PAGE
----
MRNSW volunteers recognised for 150 years’ service on the water

10 Years Service Medal
Twelve Marine Rescue NSW volunteers who have given a total of 150 years’ dedicated service to the NSW boating community were recognised in a ceremony at Sussex Inlet this afternoon.

Marine Rescue NSW Commissioner Stacey Tannos presented Long Service Medals to the members of Marine Rescue Sussex Inlet to acknowledge their long and diligent service.

'Our volunteers are the great strength of Marine Rescue NSW. They are committed to saving lives on the water and give their time unstintingly to provide a vital emergency service in coastal communities such as Sussex Inlet and its South Coast neighbours,' he said.

'To have 12 members in one unit contributing a combined 150 years of service to Marine Rescue NSW and formerly the Royal Volunteer Coastal Patrol demonstrates the commitment that is consistently shown by our volunteers.

'Since I joined Marine Rescue NSW 10 weeks ago, I have been out talking to our members to find out what they need, what are the issues of importance to them and how we can support them in their work to assist and protect the boating community.

'I want to acknowledge each of them for their hard work and dedication to this organisation and the boating public. It is a special honour for me to be able to present the Sussex Inlet members with these medals as a tangible acknowledgement of our gratitude.'

The 12 volunteers from Sussex Inlet who received medals are:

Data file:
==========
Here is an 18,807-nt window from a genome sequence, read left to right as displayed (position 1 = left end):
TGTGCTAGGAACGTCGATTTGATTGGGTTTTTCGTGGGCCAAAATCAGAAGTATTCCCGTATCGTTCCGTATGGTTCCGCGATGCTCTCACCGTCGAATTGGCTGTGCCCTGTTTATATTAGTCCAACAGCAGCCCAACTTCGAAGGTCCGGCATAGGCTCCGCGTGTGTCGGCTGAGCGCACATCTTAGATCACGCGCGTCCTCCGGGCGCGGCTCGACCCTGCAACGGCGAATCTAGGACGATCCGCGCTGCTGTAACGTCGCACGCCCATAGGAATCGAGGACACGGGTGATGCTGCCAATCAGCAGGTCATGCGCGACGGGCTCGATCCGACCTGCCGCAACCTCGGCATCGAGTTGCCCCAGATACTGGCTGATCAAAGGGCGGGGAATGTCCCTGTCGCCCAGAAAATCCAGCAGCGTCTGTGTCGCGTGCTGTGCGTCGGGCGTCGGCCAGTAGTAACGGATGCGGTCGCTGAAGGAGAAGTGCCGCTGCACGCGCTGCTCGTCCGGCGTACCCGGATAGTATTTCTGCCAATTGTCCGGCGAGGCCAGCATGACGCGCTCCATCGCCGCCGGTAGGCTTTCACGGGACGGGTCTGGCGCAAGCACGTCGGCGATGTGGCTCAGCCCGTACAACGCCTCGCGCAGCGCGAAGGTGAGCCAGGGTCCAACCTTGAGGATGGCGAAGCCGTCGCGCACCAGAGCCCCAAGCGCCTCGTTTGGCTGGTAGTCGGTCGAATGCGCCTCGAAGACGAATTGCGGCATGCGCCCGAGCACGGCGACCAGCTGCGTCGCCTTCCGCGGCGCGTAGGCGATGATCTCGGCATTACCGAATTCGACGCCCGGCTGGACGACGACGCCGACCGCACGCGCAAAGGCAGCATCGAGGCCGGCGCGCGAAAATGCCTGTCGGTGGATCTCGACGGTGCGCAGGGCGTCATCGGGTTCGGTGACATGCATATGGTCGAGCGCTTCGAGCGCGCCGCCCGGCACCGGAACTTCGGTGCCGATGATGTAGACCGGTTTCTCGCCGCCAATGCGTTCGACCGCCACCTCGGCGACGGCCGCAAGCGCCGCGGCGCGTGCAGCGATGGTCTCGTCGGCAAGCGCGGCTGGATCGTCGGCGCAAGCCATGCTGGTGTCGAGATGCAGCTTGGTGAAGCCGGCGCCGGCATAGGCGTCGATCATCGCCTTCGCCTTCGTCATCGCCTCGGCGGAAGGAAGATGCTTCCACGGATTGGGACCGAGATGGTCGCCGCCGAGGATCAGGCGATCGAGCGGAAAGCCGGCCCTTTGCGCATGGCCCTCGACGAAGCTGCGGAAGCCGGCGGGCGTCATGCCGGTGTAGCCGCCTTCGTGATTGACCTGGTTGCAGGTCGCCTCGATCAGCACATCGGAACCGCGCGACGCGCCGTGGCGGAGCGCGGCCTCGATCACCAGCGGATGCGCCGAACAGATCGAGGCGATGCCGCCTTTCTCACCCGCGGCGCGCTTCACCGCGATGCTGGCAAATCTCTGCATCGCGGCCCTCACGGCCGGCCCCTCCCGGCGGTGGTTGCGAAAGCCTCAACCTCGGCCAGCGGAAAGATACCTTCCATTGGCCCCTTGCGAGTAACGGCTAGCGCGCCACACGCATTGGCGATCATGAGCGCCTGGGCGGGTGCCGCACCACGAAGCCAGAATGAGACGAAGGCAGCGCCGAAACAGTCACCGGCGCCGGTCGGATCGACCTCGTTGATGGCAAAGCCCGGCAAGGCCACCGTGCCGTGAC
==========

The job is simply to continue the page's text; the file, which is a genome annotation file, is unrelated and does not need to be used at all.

John Nicholas 30 years
Frank Flanagan 20 years
Barry Childs 20 years
Ronald Ford 10 years
Thomas Dunlop 10 years
Raymond Barrie 10 years
Philip Oliver 10 years
Ronald Streeter 10 years
Thomas Clay 10 years
Neil Etherington 10 years
Ellen Dodd 5 years
Thomas Dodd 5 years

Marine Rescue NSW has more than 3,200 members who operate 50 Marine Rescue units including 42 Radio units along the NSW coastline.

In addition to Search and Rescue, Marine Rescue NSW volunteers also provide continuous radio communication from the Queensland to Victorian borders and a range of boating safety education courses.

They also give their time to train and to energetically raise funds in their local communities.

Commissioner Tannos acknowledged the vital support of the NSW Government and the boating community for Marine Rescue’s emergency, radio and training services.

'The generous financial support MRNSW receives from the State Government and members of the boating community as a contribution from their boat licences and registrations has enabled us to embark on an ambitious program to modernise our rescue fleet,' he said.

'Our number one priority is safety on the water for both our volunteers and the boating community and we are working to provide our volunteers with up-to-date, safe and reliable equipment for their valuable work.

'This Government and boating community funding means we can depend on about 50 per cent of the budget we need to provide a world-class marine search and rescue, radio network and education service for safer boating.

'Even with this funding support, as a community-based organisation, we still need to rely on our volunteers’ energetic fundraising to contribute to the $14 million we need to provide our baoting safety services.'

Commissioner Tannos reminded local boaters to always log on and log off with Marine Rescue Sussex Inlet whenever they are on the water.

To find all Marine Rescue NSW bases, visit Marine Rescue NSW website.